Goodell Company Mill building added to National Register of Historic Places

  • Goodell Company cutlery. —STAFF PHOTO BY ROWAN WILSON

  • Apple-parers invented by David Goodell —STAFF PHOTO BY ROWAN WILSON

  • Antrim Shovel Company shovels —STAFF PHOTO BY ROWAN WILSON

  • Seed dispensers. —STAFF PHOTO BY ROWAN WILSON

  • Industrial-size apple-parers. —STAFF PHOTO BY ROWAN WILSON

  • The Goodell Company Mill, circa 1935. —STAFF PHOTO BY ROWAN WILSON

  • The Goodell Company Mill building. —STAFF PHOTO BY ROWAN WILSON

  • The Goodell Company Mill building, which has been named to the National Register of Historic Places. —STAFF PHOTO BY ROWAN WILSON

Monadnock Ledger-Transcript
Published: 1/25/2023 11:34:13 AM
Modified: 1/25/2023 11:33:47 AM

The Goodell Company Mill building in downtown Antrim has been added to the National Register of Historic Places. 

The old factory building, owned and operated by David Goodell in the 1800s, now houses the Moka Pot with its shop window facing Main Street and a sign out front that reads “Antrim Mill Offices, 42 Main Street.”

Goodell was born in Hillsborough and moved to Antrim with his family when he was 7. He attended Brown University, although he didn’t graduate. He was a teacher and planned to be a farmer when he moved back to Antrim in the 1850s, but in 1857, the Antrim Shovel Company was founded and Goodell was hired as its treasurer and bookkeeper. The next year, he became a general agent. He stayed on when the business was sold to Treadwell and Co., but when it was sold again to Oakes Ames, who moved the company to Massachusetts, Goodell stayed in Antrim.

Antrim Historical Society Board of Trustees member and archivist Neil Brown said the story is that Goodell “had an interest in developing something that would help his mother in the kitchen.”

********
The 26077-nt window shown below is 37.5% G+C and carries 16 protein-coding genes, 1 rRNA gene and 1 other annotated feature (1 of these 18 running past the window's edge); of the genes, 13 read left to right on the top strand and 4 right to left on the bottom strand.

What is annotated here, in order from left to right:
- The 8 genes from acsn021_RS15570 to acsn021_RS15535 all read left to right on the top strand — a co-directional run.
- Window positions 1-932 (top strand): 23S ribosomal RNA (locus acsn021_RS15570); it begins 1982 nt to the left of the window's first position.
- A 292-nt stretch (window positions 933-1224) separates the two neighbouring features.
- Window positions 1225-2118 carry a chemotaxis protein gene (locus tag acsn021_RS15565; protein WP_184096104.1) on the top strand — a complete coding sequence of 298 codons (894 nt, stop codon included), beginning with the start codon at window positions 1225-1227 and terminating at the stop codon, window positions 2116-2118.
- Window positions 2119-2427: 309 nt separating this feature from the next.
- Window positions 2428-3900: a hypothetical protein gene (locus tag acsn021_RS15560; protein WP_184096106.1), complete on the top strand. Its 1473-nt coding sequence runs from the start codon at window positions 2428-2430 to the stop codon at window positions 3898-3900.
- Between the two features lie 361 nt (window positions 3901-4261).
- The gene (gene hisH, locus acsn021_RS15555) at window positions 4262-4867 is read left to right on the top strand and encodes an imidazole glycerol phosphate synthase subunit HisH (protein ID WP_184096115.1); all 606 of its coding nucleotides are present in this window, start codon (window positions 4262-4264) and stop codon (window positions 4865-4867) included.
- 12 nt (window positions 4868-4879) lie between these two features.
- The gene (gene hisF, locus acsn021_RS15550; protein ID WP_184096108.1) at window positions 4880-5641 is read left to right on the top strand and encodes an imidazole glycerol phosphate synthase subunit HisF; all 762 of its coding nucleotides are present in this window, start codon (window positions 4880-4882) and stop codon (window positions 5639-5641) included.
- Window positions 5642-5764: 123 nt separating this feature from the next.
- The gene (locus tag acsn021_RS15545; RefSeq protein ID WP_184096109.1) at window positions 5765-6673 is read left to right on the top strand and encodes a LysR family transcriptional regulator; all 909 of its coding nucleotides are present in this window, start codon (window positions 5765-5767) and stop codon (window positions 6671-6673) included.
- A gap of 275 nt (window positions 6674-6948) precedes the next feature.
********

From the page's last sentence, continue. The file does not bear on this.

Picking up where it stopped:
In 1863 Goodell patented an apple-parer and then started manufacturing them. His most-popular model was the White Mountain lathe style. Brown said in 1866 he went on a two-week tour and sold 2,000 of his parers. By 1904, the company had manufactured 300,000. 

“In the meantime he had a cutlery business,” Brown said. He bought a Bennington-based business, Wood’s Cutlery, and moved it to Antrim. 

Goodell owned a number of buildings in town.

“Over the years he had a sawmill, he had a cucumber shop,” said Brown, explaining that the cucumber shop made utensils with wood from cocobolo trees that grow in South America. The workers thought the wood smelled like cucumbers, thus the name. 

Goodell also owned other factory buildings, but the Goodell Company Mill was the main manufacturing hub. 

“He brought electricity to Antrim in 1891,” said Brown. “He needed power for his factory and he built a power plant.”

Goodell built a water wheel on Great Brook, which flows behind the mill building, that provided electricity for lights in the mill building. Goodell then decided to build a water wheel on the Contoocook River, which would provide electricity to light all of his buildings. The new water wheel had enough power for 1,400 lights.

In addition to his manufacturing accomplishments, Goodell was governor of New Hampshire for one term. 

Goodell died in 1915 and left the business to his sons. The business shrunk, although the cutlery side continued to run until it was bought by Chicago Cutlery in 1983. 

In the top floor of the James A. Tuttle Library is the Historical Society Museum. Behind glass cases, Brown motioned to a number of artifacts that Goodell’s company had produced: apple-parers, antler-handled cutlery, a pencil sharpener, putty knives and ice spikes. On top of a shelf, the museum has a collection of seed dispensers used for farming. Brown said Goodell even made hammock swings and hunting knives.

The Goodell Company Mill building is now privately owned, and Brown said the owner plans to make it a combination of commercial and rental space. 


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